Nepal has officially been declared a landmine-free country from Tuesday 14th June 2011. The declaration comes five years after the end of a decade long insurgency in Nepal where more than 14,000 people were killed.
The last remaining anti-personnel landmines were cleared by the Nepal Army this week. The devices had been planted in Phulchowki, an outskirt hilly point of the capital city, Kathmandu. Later, Nepal’s Prime Minister Jhala Nath Khanal declared the nation free from landmines.
On the occasion, PM Khanal said that the announcement was an important achievement in the peace process. Nepal has become the second country in Asia after China to be free of minefields.
The NA personnel have destroyed 257 landmines planted in 53 different locations in the nation since the Nepal’s peace process started in 2006.
The Comprehensive Peace Accord of 2006 was signed between the then government and the Maoist party. The Maoists had waged a people’s war to establish a hardcore communist regime. The CPA had urged both the warring parties (NA and PLA) to submit their “explosives data” within 30 days and clear them within 60 days. The announcement was immediately welcomed by the UK which has contributed biggest chunk of funds to the Nepal government to clear the landmines.
A statement released by the British Foreign Ministry read
“The UK Government today congratulated Nepal for the successful clearance of its last remaining minefields and its designation as a landmine free country. As a key donor, contributing over £5 million toward de-mining activities in Nepal over several years, the UK has worked closely with Nepal to help rid the country of its mines, which are estimated to have claimed over 300 lives since the end of the Nepalese civil war in 2006.”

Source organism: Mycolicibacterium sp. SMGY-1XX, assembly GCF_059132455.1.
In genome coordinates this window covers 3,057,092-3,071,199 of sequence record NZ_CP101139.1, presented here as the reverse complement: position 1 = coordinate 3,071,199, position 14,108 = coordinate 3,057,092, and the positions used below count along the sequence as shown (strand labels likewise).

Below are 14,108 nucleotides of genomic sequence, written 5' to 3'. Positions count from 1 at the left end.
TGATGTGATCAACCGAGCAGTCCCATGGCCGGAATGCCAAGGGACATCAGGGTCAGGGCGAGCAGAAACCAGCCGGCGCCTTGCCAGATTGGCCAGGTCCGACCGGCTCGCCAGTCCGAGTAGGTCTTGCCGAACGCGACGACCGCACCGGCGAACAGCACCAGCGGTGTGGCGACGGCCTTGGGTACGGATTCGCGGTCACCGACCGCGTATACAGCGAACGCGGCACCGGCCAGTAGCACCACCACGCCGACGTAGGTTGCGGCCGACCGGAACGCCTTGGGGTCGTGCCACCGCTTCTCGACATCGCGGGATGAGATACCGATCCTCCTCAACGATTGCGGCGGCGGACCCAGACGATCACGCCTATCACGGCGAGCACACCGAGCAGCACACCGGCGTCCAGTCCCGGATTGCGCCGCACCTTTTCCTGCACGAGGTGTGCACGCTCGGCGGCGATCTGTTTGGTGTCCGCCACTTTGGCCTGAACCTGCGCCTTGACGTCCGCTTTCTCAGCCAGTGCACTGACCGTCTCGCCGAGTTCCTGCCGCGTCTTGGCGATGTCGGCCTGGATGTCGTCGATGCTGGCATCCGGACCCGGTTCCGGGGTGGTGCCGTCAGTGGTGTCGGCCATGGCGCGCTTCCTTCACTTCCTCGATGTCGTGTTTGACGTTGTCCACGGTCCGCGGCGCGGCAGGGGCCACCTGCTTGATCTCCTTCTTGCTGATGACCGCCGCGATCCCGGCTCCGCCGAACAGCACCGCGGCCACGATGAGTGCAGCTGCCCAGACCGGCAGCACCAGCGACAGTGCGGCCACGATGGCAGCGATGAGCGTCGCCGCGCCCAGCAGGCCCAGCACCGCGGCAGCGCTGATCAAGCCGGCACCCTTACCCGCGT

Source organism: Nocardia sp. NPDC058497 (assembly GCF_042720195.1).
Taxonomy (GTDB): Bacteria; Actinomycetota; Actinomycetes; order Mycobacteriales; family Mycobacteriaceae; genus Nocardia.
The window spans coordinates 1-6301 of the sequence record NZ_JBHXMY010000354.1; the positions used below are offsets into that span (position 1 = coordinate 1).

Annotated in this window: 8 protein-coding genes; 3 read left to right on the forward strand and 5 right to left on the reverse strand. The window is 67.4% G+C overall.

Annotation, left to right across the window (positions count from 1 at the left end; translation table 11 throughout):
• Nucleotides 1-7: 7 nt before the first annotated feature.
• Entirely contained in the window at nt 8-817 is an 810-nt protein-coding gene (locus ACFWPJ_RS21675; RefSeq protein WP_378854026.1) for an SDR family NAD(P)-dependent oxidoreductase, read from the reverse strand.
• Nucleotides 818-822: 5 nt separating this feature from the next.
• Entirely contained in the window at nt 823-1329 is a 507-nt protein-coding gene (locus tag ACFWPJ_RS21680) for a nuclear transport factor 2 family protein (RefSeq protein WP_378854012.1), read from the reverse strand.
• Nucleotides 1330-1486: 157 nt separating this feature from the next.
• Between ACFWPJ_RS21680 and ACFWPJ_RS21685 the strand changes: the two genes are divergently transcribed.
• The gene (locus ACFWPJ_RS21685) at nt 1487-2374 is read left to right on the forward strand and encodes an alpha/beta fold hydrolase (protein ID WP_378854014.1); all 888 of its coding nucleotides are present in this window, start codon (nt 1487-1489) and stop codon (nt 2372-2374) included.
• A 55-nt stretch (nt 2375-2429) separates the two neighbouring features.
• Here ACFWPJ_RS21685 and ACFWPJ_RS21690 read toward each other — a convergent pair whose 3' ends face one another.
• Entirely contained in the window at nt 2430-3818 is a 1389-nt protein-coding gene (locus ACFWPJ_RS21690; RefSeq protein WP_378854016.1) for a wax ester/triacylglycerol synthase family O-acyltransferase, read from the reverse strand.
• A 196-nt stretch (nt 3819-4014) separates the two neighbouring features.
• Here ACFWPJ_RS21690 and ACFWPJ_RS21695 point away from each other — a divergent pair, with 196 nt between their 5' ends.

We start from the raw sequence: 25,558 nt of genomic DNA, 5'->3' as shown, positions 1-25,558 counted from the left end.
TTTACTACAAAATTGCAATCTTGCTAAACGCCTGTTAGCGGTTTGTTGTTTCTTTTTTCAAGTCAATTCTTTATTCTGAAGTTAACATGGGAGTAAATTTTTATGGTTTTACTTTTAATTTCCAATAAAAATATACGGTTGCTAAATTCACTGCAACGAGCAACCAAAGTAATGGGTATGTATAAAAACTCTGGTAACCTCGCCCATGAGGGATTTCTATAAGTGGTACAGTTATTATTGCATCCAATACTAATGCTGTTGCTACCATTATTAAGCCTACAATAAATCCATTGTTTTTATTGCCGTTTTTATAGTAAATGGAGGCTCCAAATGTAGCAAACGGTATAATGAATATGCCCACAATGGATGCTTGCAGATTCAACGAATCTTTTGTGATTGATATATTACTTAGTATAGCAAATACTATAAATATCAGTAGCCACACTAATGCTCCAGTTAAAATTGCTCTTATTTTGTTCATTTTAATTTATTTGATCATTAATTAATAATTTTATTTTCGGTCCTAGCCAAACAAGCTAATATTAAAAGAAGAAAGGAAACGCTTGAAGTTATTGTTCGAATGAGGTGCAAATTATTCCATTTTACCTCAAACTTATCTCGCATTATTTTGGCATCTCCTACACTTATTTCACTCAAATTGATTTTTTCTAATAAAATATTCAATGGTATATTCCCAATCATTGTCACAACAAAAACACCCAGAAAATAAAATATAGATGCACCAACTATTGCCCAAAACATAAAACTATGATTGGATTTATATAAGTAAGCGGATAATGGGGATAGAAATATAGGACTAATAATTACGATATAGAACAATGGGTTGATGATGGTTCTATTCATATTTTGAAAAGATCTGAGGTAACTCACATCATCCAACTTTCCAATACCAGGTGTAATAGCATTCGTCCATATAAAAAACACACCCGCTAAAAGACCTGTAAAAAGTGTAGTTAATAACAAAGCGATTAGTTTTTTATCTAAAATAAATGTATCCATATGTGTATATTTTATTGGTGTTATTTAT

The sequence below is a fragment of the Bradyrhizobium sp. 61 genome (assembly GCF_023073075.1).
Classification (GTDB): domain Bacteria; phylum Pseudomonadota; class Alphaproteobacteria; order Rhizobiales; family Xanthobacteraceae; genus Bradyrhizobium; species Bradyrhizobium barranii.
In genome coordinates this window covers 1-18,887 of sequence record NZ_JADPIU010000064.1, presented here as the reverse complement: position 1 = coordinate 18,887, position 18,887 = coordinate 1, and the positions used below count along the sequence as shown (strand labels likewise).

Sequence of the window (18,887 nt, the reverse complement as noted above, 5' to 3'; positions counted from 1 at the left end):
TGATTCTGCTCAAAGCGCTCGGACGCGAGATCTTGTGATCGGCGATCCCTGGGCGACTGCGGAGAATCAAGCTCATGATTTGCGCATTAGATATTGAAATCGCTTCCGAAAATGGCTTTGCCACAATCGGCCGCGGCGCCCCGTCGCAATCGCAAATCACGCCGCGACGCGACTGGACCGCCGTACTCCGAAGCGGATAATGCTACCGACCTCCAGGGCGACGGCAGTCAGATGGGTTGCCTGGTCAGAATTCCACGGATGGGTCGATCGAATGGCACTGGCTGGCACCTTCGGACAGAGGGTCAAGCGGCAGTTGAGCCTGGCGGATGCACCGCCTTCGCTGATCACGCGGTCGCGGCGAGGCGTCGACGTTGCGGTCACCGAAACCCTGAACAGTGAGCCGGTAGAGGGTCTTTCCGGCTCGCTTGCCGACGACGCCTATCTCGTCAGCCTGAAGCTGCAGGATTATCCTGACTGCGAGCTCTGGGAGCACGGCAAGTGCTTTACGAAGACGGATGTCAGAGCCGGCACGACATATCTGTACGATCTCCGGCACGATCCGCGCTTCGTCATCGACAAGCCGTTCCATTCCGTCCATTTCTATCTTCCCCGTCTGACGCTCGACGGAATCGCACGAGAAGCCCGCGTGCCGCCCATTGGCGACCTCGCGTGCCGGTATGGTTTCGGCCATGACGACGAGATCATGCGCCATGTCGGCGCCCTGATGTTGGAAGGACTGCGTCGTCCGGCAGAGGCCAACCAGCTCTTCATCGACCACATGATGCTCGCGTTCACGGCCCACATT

FCO Minister Jeremy Browne further elaborated:
“I congratulate Nepal on this remarkable achievement, and pay tribute to the brave work of the demining personnel. I now urge the Government to build on this success by joining the Ottawa Convention to ensure that these terrible, indiscriminate weapons never again blight Nepali soil and the lives of its people.”
Similarly, DfID Minister Alan Duncan concurred with the praise given to the leadership of the Himalayan nation:
“This is really good news for Nepal. People can move without fear of death or horrific injury, and farmers can plough their fields and regain their livelihoods. Ridding a country of the scourge of landmines is an excellent use of UK aid. It is what development is all about.”
The UK Government has contributed to mine-clearance activities in Nepal through its support to the Nepal Peace Trust Fund and the UN Peace Fund for Nepal. In addition, UK funding from the Foreign and Commonwealth Office (FCO), Department for International Development (DfID) and Ministry of Defence (MoD) Conflict Pool has enabled the United Nations Mine Action Team to train and provide equipment for the Nepal Army’s Explosive Ordinance Disposal Unit and the Nepal Army Mine Action Coordination Centre.
Besides landmines, both the Nepal Army and the Maoists had used Improvised Explosive Device (IED) during the insurgency.
However, only the NA was able to provide the details of the IEDs planted. During the same period in 2006 to 2011, 78 persons were killed and 395 others injured in IED related incidents, according to Informal Sector Service Center (INSEC), a human rights organization.